Picasso prints auction

Wuzzon da Block?

There are some nice offerings at the fall auctions in NY, but before we get to the paintings, it is noteworthy that for the first time, at least of which I’m aware, prints have made one of the storied evening sales.  Both their low estimates exceed the million $ barrier, and both are at Christie’s, consisting of an unsigned Minotauromachie and a signed impression of  La Femme qui Pleure, I (Bl.1333), the final (7th) state: What’s even more remarkable, it seems to me, is the unusually large number of really nice paintings, eleven in the Christie’s evening sale alone. At Sotheby’s, there’s the fascinating 1927 Guitare accroché au mur: and the huge late Picasso painting, one of the nicer ones, […]

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Wuzzon on da Block?

1932 was a great year for Picasso.  He had just turned 50, which must have made him want to take stock.  He was also commemorating that birthday by personally curating his first museum show, which took place that year in Zurich and which has now been largely reassembled in an exhibit at the same museum, Kunsthaus Zürich, ending January 30–as far as I know the only artist’s show ever to be revived (a nice catalogue accompanies the show entitled Picasso by Picasso: His First Museum Exhibition 1932).  Picasso had long since emerged as the preeminent artist of his time, but this year, as if to underscore his supremacy, he had revved up into high gear and was cranking out one masterpiece

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The State of the Art: The Picasso Market as of September, 2010

The Picasso print sale of the millennium just came and went (Sotheby’s London), so one would think it might deserve comment, not least of all because it was such a strong auction.   Yeah, I know that’s a pretty bold statement, given that the millennium isn’t even half over.   OK, so it was at least one of the two sales of the millennium.  Depending on which prints you’re most interested in, you might prefer to nominate the Mourlot estate sale at Christie’s NY in 2003 for that honor.   But the auction last week included Picasso’s two most expensive prints, and quite a number of other great works.  It also set some world’s records, especially for the most valuable pieces.

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Art as Investment: The Mei Moses® Fine Art Index

I’m often asked about my opinion of art as investment.  My opinion, whatever it is, is presumably clouded by my love for Picasso.  Better to direct such inquiries to the Mei Moses® Fine Art Index  (artasanasset.com), a statistical database and analysis compiled by two NYU economists.  Quite sensibly, they limit their statistics only to auctioned works (so that the facts of the sale are in the public domain and known beyond any doubt) and further limit their stats to those works that have sold at auction more than once.  That is, they compare only the prices achieved at auction for two or more sales of the same artwork.  The advantage is immediately evident: they’re comparing only like commodities.  More than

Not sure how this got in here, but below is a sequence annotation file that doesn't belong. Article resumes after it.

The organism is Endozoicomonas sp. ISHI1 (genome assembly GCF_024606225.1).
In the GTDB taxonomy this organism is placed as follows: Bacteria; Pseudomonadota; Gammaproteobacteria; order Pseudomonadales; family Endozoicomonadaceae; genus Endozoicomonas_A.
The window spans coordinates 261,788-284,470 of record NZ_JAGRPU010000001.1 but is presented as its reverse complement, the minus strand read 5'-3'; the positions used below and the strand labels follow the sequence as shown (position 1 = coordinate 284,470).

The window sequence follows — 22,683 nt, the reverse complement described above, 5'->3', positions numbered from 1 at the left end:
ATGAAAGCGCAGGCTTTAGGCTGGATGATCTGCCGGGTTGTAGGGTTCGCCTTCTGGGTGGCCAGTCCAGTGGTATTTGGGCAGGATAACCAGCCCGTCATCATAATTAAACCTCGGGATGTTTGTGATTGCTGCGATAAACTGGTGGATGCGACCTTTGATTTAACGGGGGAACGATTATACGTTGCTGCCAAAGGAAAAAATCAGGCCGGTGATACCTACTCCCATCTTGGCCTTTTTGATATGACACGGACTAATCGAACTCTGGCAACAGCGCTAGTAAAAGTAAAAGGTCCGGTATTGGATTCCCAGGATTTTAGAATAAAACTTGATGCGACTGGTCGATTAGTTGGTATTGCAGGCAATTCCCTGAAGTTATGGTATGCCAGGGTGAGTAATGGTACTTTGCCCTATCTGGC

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Last week my six-year-old came home from school loaded up with books from the school book fair but nonetheless wanting to Amazon another, How to Read People’s Minds.  Now, among other considerations, I try to evaluate my kids’ “needs” (they always classify their wants as such) through the prism of educational merit.  From that perspective, this request was an easy one to accept.   Much of one’s success in life is supposed to be related to EQ (emotional intelligence), of which understanding other people plays a large part.  (Dubya is supposed to have had it in spades, though, personally, I’d rather have a beer with Barack any day of the week.  And, anyway, if I were imbibing with Dubya, I’d request

THE DOCTORS, THE DENTISTS, & THE DIRTY DEALS: PiCostco, A Slight Return Read More »


There are those collectors who love the art no matter how small, and there are those who won’t look at a piece if it doesn’t reach a certain size.  This “column” is for the former.  Having addressed the merits of collecting small art works before, I would now like to further the discussion by drawing your attention to two highlights of this spring auction season.  They demonstrate both the highs and lows of collecting miniature Picassos.  Well, just the current high, not the real highs—some of those were most recently sold a couple of years ago (see Does Size Matter?). First the low: the 1919 gouache and pencil, Nature morte à la guitare that went for a giveaway 60,000 Euro


The Auction Tango

A collector on whose behalf I am about to bid at auction just posed the following question: how many years back has the art market now retreated? To provide a satisfactory answer, one would have to do a formal statistical analysis, for which I have neither the tools, time, nor inclination.  Shooting from the hip, most people last November were saying 2006, and the market has certainly improved and partially stabilized since then, at least for the time being.  Having just perused representative auction catalogues from years past, I fear that 2005 is closer to the mark on average for Picasso prints.  But, mostly, I find it impossible to generalize in any meaningful way, because Picassos of different media and

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